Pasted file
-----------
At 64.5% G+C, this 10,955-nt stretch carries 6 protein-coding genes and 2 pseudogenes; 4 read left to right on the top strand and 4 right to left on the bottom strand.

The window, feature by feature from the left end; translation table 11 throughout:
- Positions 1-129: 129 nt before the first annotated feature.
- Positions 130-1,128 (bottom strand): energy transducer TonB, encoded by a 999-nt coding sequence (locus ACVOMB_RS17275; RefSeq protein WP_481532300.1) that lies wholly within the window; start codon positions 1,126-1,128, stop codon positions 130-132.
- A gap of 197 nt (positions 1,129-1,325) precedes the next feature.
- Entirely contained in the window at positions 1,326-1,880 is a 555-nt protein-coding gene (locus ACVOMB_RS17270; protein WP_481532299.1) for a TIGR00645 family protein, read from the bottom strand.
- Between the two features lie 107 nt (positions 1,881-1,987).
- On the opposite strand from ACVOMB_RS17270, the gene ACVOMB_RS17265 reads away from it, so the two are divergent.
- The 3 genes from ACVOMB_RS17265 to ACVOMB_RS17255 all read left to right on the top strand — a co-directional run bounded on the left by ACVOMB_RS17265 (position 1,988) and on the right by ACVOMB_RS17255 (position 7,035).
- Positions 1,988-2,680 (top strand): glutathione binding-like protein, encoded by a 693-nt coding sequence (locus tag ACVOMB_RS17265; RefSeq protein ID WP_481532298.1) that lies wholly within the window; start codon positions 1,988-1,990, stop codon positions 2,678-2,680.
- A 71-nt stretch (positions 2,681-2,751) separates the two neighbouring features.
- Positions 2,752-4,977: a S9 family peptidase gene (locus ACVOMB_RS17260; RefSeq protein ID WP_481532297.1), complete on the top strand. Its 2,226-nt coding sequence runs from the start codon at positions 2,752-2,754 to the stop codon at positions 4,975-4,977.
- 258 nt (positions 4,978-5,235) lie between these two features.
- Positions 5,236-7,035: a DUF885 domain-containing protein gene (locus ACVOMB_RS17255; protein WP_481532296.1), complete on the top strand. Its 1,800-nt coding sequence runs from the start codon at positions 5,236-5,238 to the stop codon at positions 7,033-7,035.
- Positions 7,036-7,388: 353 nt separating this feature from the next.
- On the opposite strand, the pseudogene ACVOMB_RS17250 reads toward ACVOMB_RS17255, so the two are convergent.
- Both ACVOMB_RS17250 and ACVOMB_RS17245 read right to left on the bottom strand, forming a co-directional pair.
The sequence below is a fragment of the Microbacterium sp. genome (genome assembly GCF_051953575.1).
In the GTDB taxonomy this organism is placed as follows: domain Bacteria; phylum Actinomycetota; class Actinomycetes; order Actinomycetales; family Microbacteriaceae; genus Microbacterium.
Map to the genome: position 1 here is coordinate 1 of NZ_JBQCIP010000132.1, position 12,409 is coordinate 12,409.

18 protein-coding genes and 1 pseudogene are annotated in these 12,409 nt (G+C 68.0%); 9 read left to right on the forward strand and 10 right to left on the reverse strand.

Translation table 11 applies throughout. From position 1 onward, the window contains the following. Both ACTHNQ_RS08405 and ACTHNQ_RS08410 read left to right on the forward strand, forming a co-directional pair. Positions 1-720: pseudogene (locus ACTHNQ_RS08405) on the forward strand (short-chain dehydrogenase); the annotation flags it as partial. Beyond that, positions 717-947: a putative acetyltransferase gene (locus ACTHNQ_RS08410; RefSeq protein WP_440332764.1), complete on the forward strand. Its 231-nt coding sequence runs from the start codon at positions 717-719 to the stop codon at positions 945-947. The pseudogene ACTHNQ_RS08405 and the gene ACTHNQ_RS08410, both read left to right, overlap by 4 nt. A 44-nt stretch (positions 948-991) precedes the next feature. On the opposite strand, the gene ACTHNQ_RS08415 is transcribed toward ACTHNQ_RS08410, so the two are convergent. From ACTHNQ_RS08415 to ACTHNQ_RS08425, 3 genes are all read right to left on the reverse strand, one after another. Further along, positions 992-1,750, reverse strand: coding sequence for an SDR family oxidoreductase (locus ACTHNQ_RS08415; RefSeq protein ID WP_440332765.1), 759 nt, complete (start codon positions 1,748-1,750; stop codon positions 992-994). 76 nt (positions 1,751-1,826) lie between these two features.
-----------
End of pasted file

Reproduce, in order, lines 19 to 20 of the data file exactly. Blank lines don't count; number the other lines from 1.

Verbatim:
In the GTDB taxonomy this organism is placed as follows: domain Bacteria; phylum Actinomycetota; class Actinomycetes; order Actinomycetales; family Microbacteriaceae; genus Microbacterium.
Map to the genome: position 1 here is coordinate 1 of NZ_JBQCIP010000132.1, position 12,409 is coordinate 12,409.